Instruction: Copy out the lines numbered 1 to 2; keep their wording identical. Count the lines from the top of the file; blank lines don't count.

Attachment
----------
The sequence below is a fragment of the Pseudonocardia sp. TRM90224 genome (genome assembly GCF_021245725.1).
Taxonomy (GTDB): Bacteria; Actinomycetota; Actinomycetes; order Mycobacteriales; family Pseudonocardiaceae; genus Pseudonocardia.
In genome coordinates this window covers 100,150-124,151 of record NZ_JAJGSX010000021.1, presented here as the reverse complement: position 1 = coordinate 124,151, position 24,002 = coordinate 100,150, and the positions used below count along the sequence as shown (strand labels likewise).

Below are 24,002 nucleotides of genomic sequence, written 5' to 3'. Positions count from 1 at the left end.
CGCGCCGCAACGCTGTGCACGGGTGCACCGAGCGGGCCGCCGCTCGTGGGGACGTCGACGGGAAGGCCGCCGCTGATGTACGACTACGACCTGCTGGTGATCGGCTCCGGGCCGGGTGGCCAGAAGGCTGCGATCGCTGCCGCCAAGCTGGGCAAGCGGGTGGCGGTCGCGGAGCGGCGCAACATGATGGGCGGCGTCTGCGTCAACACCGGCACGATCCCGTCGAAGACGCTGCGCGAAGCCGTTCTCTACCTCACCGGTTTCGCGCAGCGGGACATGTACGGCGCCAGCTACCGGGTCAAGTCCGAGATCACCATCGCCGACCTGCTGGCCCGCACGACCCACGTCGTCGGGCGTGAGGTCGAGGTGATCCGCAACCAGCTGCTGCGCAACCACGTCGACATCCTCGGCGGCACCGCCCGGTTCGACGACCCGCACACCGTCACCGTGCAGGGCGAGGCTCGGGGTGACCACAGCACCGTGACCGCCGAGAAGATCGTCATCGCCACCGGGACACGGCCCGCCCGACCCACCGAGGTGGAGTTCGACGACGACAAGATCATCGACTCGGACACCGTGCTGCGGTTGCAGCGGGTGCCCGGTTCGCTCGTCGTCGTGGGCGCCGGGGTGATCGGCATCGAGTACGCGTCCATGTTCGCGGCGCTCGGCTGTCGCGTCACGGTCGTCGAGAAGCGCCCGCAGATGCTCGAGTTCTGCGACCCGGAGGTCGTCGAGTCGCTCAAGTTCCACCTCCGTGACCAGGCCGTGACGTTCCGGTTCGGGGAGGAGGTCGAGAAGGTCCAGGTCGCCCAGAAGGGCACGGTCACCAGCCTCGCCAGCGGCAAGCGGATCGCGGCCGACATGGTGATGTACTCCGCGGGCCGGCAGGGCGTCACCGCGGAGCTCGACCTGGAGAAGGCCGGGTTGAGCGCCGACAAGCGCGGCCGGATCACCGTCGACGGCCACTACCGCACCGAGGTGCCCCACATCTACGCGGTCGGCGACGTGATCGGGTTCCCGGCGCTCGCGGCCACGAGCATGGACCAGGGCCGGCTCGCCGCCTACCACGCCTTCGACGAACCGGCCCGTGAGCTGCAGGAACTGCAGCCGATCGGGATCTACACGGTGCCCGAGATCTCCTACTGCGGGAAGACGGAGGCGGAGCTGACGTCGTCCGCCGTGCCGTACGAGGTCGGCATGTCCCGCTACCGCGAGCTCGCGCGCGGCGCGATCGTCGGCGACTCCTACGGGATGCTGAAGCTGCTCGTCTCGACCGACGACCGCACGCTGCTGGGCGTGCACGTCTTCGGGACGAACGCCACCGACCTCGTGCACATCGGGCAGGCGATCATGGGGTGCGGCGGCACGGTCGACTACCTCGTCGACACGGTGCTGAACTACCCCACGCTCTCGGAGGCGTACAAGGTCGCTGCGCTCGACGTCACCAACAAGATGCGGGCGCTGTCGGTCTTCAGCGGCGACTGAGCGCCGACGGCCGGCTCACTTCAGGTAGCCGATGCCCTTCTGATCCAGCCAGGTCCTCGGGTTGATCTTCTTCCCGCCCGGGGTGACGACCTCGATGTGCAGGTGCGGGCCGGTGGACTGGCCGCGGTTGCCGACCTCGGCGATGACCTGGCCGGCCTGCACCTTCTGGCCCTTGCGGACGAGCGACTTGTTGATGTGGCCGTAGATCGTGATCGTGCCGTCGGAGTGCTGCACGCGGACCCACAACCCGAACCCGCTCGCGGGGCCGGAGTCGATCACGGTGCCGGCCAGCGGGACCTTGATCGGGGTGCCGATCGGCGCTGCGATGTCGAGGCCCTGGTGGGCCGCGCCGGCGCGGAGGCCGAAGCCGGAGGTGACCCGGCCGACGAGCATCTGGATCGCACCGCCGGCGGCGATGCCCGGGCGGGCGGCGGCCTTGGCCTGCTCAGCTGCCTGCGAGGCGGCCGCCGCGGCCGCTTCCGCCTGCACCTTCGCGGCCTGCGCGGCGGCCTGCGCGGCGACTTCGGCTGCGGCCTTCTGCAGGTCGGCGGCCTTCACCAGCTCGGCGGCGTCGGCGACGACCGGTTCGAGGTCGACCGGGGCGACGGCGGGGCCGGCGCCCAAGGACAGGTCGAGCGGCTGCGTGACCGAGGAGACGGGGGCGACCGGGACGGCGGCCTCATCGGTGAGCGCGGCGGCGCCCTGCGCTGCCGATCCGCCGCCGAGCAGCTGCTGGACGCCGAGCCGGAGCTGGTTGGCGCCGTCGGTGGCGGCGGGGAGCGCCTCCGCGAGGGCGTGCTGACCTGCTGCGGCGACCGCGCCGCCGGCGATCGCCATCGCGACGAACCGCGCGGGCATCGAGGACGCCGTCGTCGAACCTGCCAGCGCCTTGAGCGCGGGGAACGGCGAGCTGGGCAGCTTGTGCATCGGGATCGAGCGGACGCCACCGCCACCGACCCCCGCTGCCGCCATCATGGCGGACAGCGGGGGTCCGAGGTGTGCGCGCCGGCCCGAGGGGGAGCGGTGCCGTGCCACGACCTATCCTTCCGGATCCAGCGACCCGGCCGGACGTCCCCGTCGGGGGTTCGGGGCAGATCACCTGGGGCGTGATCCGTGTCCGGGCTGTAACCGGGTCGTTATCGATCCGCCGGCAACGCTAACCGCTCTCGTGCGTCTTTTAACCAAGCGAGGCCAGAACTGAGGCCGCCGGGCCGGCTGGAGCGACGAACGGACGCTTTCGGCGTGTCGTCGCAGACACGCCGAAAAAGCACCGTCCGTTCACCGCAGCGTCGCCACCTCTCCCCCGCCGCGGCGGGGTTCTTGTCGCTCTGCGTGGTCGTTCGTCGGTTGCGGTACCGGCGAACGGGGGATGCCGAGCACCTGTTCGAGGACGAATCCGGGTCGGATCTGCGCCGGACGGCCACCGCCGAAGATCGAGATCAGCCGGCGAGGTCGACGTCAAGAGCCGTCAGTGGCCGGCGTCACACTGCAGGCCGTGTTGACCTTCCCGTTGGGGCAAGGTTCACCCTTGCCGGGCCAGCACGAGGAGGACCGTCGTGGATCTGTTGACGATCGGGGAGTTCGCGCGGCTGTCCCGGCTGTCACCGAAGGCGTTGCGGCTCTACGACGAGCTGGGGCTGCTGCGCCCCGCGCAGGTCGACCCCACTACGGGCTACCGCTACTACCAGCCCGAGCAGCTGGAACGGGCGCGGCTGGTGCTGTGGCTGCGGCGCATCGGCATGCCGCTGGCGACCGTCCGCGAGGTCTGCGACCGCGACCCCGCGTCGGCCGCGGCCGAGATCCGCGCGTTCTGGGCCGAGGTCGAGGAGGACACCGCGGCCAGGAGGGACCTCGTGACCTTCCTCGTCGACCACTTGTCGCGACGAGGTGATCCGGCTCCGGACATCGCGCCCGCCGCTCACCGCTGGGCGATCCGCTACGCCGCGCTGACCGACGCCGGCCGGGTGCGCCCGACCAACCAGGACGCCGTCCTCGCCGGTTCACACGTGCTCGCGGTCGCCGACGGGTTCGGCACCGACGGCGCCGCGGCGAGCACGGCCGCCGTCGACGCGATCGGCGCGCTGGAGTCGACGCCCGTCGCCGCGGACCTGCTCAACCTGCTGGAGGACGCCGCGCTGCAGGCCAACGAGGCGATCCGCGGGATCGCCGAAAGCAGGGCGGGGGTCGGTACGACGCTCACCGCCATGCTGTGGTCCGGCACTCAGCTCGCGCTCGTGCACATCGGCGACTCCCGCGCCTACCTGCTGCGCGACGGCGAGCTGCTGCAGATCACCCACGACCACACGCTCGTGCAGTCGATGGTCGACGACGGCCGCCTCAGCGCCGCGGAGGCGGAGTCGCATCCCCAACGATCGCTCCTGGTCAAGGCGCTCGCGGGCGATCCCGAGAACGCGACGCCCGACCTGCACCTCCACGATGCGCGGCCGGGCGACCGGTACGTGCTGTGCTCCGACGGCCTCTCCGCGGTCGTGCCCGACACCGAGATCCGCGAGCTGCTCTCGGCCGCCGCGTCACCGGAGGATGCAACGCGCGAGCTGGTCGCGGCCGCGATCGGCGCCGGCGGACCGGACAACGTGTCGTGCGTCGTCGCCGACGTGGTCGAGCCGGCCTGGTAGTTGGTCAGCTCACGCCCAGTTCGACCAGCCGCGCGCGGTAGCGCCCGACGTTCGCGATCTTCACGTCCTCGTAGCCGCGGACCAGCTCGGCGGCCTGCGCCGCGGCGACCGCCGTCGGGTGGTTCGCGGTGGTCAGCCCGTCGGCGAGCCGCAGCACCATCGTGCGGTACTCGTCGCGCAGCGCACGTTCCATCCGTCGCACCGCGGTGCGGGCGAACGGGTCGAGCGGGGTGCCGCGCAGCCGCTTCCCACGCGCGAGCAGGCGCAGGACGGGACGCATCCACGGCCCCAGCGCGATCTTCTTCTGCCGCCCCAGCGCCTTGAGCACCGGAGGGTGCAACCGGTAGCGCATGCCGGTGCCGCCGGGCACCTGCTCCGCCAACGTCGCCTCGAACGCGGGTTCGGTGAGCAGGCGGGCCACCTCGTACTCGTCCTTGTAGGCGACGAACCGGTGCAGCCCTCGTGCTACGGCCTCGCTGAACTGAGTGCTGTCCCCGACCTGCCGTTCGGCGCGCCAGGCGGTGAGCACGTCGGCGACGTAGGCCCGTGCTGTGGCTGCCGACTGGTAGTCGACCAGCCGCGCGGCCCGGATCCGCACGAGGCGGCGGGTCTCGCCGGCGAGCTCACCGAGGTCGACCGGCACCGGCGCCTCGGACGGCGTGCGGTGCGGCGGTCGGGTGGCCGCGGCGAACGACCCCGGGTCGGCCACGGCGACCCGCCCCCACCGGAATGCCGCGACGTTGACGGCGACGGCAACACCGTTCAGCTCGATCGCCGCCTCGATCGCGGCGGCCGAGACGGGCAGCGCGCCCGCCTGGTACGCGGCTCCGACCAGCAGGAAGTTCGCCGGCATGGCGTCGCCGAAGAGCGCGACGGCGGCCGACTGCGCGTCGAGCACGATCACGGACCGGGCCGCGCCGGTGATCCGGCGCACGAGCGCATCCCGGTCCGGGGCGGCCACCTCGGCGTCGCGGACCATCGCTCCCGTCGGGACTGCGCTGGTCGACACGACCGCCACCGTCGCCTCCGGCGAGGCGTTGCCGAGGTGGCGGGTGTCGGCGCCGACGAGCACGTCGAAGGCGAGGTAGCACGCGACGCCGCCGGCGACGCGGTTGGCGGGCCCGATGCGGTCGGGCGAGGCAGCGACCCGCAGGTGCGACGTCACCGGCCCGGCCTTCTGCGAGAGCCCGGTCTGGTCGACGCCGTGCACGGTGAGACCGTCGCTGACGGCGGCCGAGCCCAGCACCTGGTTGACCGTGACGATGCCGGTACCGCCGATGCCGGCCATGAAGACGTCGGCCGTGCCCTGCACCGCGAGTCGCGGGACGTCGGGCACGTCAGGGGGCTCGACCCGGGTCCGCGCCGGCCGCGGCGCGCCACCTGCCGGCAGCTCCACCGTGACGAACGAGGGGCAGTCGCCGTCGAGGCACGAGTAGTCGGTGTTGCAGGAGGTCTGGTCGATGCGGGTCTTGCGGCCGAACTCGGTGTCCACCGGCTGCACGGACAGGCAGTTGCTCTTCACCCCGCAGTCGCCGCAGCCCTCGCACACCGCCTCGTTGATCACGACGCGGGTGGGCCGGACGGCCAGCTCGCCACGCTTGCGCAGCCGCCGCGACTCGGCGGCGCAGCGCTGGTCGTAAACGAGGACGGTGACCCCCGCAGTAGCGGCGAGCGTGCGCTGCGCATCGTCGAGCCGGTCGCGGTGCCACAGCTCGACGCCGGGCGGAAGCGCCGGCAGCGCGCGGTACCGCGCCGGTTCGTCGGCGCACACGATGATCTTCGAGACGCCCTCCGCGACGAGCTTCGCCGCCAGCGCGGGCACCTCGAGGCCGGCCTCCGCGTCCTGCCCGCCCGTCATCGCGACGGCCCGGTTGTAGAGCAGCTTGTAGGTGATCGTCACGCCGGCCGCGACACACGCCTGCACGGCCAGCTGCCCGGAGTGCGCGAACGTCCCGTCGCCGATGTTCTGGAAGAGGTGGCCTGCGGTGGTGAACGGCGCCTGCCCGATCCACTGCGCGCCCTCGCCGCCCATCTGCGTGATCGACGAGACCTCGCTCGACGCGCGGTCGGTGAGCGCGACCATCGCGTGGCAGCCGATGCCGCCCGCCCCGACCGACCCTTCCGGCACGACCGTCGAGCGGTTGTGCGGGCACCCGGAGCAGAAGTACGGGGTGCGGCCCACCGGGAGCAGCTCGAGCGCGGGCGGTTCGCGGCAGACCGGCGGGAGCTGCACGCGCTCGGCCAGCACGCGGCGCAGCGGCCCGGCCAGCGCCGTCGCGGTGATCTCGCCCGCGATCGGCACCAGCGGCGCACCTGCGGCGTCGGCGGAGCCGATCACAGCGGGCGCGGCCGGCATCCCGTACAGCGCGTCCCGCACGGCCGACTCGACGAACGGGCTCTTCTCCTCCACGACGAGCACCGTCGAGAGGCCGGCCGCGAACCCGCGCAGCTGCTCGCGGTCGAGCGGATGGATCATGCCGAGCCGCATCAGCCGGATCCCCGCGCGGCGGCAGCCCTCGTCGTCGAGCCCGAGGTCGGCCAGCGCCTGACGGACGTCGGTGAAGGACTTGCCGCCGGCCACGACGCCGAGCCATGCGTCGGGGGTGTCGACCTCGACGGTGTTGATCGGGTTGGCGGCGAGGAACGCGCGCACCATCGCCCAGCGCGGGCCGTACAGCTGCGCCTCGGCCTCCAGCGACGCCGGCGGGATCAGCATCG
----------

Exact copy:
The sequence below is a fragment of the Pseudonocardia sp. TRM90224 genome (genome assembly GCF_021245725.1).
Taxonomy (GTDB): Bacteria; Actinomycetota; Actinomycetes; order Mycobacteriales; family Pseudonocardiaceae; genus Pseudonocardia.